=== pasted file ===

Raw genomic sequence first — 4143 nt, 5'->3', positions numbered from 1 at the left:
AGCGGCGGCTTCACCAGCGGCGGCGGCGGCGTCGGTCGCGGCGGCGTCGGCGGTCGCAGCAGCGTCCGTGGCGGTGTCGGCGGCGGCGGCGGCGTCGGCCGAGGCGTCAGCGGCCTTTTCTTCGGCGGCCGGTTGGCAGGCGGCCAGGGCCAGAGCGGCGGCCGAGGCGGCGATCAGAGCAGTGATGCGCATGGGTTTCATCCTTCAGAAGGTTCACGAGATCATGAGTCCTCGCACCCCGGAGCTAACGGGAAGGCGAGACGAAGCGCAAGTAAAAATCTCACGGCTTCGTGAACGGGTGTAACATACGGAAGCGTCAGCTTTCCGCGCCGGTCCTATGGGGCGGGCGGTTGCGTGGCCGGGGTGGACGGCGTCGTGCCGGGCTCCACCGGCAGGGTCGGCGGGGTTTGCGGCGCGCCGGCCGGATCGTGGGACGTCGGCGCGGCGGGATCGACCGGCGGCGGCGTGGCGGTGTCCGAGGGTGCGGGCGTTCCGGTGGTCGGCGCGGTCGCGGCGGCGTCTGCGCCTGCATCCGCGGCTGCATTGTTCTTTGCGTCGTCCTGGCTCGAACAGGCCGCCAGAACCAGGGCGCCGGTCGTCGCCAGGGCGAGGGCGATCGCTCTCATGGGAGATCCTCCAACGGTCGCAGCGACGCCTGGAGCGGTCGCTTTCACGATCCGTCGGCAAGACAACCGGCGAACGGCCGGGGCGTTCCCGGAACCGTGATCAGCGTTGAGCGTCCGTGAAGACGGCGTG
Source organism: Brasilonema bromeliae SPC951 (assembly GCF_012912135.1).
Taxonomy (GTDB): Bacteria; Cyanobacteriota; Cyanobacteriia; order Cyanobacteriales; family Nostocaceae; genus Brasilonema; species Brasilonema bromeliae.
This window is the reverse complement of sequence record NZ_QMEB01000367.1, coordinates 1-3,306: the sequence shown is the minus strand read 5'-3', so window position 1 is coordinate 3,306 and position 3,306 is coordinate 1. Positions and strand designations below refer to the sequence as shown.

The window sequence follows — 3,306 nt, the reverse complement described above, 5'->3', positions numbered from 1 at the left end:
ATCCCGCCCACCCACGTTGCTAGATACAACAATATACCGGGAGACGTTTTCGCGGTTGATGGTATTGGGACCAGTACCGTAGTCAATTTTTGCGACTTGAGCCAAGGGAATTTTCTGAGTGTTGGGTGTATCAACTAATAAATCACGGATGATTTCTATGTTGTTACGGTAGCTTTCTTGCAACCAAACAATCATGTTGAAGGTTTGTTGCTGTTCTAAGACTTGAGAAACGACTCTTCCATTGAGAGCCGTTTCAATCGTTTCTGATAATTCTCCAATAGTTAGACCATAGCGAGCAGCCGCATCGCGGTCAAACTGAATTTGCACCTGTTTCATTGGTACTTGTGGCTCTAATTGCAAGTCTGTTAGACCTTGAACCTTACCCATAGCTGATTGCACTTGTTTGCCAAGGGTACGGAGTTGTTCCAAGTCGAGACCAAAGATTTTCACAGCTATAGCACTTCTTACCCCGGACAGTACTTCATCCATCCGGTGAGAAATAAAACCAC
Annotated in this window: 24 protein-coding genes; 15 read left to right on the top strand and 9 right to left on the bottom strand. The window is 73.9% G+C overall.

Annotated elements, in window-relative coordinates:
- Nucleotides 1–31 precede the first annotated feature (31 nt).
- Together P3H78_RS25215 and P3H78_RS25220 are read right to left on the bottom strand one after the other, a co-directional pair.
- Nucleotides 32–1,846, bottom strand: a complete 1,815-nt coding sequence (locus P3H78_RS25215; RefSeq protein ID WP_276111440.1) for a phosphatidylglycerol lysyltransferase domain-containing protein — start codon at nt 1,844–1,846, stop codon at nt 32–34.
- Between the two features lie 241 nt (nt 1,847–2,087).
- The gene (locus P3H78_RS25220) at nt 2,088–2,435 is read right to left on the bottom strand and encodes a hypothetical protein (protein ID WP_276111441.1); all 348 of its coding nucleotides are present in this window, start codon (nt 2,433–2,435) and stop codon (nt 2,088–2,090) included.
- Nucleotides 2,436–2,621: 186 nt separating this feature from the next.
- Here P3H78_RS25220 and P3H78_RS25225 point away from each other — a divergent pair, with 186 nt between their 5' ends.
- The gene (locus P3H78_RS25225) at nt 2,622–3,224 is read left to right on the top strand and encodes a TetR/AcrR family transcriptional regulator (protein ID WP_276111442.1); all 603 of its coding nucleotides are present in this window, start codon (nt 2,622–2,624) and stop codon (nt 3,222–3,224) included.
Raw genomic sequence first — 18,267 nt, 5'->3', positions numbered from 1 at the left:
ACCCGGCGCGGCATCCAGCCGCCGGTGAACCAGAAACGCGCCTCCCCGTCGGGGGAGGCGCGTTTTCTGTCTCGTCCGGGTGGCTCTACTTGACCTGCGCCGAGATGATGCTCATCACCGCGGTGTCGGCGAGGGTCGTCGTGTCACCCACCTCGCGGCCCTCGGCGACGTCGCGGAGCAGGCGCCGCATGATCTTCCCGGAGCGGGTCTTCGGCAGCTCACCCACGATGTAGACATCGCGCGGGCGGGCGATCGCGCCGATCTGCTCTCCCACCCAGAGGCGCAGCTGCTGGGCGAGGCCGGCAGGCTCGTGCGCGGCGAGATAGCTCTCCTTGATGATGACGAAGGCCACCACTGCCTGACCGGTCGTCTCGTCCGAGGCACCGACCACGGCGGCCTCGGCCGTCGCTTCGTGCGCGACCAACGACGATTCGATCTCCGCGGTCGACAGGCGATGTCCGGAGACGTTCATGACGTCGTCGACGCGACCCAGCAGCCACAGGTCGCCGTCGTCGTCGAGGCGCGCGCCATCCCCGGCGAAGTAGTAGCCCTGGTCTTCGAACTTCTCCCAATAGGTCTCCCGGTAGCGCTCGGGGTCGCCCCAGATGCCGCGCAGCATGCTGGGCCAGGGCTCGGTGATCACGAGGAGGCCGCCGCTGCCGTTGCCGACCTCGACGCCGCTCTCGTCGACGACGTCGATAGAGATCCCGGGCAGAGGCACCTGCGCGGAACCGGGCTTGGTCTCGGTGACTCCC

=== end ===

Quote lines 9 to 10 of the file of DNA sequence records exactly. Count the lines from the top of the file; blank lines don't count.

Annotated elements, in window-relative coordinates:
- Nucleotides 1–31 precede the first annotated feature (31 nt).